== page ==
Other areas affected by the mid-September heavy rain event included the Puna District of the Big Island, where South Kopua Road was briefly closed by flooding on the night of September 14, and the Koolau Range of Oahu, which had some minor flooding along the windward slopes on September 15. Weather conditions slowly stabilized late in the week with drier conditions in moderate trade winds finally returning on September 17.

The rest of the month produced mainly moderate to occasionally fresh trade winds. Trailing deep tropical moisture from the remnants of tropical cyclone Orlene passing north of the island chain produced moderate to heavy rainfall and minor flooding along the windward slopes of Haleakala on September 23. The last week in the month saw the formation of Tropical Storm Ulika far to the southeast of the Big Island. This tropical cyclone dissipated far to the east of Hilo on September 30, but its remnant moisture would play a role in heavy rainfall production early in October.

With all of the heavy rainfall across portions of the state, drought conditions actually worsened over leeward Kauai. Reports from the island indicated worsening pasture conditions and drier than normal brush over the southern and southwestern slopes. Similarly, heavy rainfall over portions of Maui appears to have missed the existing drought area near Kihei and Wailea and agriculture officials indicated no improvement in pasture conditions.

Island of Kauai : [September 2016 map] [year-to-date map]

Monthly rainfall totals from most of the gages on the windward side of Kauai were in the near average range. As mentioned above, leeward sites had mostly below average totals with several below 50 percent of the September long term average. In fact, the Lihue Airport total of 0.64 inches (30 percent of average) was the lowest September total since 2007. The U.S. Geological Survey’s (USGS) Mount Waialeale gage had the highest monthly total of 32.18 inches (106 percent of average) and the highest daily total of 4.30 inches on September 17.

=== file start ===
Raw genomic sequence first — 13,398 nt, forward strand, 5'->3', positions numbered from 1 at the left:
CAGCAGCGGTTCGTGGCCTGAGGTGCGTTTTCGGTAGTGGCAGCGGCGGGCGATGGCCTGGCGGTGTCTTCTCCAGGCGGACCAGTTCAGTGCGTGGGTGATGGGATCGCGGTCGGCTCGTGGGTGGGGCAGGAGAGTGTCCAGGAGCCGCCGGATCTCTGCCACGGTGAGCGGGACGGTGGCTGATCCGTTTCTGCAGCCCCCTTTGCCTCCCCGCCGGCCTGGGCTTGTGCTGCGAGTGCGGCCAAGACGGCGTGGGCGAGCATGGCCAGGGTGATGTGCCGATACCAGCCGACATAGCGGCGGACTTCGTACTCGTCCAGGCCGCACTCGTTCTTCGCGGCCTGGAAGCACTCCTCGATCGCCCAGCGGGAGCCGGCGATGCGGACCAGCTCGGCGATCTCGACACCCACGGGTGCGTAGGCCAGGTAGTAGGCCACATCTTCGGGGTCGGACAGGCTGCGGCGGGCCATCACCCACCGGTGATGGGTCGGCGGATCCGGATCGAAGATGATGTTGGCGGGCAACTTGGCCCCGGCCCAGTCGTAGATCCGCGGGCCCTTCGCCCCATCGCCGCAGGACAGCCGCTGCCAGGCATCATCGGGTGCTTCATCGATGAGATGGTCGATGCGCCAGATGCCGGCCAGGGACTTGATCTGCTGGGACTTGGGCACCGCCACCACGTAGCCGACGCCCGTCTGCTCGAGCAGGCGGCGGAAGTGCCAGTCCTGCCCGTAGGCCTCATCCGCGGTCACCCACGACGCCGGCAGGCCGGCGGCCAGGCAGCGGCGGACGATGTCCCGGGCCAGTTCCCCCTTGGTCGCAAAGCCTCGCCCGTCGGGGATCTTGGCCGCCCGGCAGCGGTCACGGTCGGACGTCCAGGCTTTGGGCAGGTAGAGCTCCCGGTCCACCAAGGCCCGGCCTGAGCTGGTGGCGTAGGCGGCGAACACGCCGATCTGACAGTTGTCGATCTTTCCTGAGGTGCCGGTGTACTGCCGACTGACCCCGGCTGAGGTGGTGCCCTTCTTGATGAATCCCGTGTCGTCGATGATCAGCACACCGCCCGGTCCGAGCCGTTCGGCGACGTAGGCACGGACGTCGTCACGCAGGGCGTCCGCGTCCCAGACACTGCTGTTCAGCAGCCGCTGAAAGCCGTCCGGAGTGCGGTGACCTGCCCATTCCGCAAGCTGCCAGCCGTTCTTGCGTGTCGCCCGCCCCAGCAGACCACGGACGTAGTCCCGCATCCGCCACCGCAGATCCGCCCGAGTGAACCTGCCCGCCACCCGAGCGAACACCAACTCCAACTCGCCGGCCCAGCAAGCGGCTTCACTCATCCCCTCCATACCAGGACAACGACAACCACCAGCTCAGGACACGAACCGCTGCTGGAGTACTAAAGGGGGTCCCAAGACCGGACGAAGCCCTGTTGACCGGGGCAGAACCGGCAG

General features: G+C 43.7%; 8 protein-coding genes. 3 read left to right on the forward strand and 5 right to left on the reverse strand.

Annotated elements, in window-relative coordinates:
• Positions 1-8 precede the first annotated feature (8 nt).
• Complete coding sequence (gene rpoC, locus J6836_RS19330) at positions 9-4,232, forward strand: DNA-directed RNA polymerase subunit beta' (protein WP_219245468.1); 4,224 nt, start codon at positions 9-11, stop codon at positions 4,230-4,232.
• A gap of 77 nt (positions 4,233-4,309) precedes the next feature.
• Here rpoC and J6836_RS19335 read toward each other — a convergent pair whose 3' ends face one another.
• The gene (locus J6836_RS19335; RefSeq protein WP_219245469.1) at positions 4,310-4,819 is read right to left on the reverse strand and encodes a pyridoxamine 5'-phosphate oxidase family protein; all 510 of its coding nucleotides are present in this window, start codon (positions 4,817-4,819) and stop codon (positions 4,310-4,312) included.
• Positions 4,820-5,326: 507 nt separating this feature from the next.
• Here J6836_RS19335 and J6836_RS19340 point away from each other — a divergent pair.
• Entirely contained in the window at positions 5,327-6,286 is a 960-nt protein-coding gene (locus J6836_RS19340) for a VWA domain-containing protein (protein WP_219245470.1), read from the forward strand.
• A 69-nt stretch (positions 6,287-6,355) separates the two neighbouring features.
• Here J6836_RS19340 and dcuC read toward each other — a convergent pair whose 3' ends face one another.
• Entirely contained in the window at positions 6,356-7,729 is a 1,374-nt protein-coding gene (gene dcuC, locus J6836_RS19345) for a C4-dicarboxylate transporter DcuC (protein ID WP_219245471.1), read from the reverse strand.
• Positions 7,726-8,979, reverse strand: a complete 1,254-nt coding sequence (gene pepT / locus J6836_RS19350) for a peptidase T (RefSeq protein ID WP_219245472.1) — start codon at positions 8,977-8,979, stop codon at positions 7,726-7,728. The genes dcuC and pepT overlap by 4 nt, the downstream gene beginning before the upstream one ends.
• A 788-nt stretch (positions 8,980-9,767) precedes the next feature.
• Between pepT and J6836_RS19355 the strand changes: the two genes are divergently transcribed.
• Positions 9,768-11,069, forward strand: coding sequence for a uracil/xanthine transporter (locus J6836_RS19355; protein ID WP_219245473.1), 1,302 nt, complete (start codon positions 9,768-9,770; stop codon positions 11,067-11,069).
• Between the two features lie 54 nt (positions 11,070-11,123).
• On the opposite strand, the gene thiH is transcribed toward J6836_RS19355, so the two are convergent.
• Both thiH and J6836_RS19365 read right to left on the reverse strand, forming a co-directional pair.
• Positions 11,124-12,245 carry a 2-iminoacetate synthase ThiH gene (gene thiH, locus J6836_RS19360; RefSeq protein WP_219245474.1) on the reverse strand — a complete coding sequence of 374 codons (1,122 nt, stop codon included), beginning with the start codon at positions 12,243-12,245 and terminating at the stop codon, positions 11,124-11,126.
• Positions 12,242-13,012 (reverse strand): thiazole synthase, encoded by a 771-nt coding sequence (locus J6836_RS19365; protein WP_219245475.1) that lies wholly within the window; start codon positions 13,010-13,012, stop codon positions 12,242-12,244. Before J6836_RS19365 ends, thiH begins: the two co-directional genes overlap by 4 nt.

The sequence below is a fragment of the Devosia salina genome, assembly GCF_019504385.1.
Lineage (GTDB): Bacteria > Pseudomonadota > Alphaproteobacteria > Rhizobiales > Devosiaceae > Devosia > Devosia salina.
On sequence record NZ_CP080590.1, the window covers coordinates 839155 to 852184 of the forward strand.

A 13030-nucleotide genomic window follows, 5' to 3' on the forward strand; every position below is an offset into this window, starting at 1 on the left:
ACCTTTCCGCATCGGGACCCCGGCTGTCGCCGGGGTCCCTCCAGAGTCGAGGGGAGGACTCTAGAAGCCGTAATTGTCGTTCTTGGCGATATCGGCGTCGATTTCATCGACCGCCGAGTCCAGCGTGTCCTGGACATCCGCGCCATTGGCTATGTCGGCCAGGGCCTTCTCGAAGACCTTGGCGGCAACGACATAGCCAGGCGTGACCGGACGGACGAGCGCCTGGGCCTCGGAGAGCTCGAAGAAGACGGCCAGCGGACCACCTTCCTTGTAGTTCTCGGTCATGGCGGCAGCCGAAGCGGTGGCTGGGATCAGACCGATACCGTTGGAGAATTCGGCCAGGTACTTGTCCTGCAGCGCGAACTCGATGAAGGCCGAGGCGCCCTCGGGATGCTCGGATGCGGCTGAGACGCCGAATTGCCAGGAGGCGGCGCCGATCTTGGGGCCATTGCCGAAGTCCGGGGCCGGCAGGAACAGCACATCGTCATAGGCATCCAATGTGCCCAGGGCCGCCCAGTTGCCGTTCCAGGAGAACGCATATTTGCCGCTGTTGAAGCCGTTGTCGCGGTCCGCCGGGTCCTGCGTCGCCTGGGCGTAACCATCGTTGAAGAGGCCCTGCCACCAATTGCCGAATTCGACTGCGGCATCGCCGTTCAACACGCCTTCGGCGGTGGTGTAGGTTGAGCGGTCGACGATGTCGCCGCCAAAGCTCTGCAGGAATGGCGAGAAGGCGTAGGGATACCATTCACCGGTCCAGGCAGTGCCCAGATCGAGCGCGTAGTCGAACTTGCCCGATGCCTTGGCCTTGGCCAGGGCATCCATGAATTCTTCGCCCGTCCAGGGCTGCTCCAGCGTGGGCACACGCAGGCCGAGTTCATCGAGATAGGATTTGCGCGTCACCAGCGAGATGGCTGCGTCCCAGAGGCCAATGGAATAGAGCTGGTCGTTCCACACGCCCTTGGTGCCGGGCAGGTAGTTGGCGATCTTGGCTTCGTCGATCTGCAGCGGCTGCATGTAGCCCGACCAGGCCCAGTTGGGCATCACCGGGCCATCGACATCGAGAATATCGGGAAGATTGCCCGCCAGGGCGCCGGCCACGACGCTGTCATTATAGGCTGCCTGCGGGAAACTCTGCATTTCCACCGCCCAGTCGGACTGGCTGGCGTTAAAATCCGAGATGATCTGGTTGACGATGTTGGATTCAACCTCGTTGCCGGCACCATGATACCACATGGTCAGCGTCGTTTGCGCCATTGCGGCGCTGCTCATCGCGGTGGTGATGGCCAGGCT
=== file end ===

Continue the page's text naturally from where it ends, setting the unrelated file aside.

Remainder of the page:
Rainfall totals for 2016 through the end of September were in the near to above average range at most of the rain gages on Kauai. Mount Waialeale had the highest year-to-date total of 279.11 inches (95 percent of average), which was the highest total in the state.

Island of Oahu: [September 2016 map] [year-to-date map]

For the second year in a row, Oahu ended up with above average September rainfall at most of the gages on the island. The gages at Honolulu Airport, Aloha Tower, Kunia, Moanalua, Nuuanu Upper, and Kamehame recorded their second wettest September ever, second only to September 2015’s record-breaking totals. The Manoa Lyon Arboretum gage posted the highest monthly total of 22.24 inches (199 percent of average). The USGS’ Moanalua Rain Gage had the highest daily total of 4.50 inches on September 13.

Most of the rain gages on Oahu had rainfall totals for 2016 through the end of September in the near to above average range. The exceptions were mainly from the leeward slopes of the Waianae Range with a couple of Waianae coastal sites at less than 40 percent of the year-to-date average. The USGS’ Poamoho No. 1 Gage had the highest year-to-date total of 151.89 inches (92 percent of average).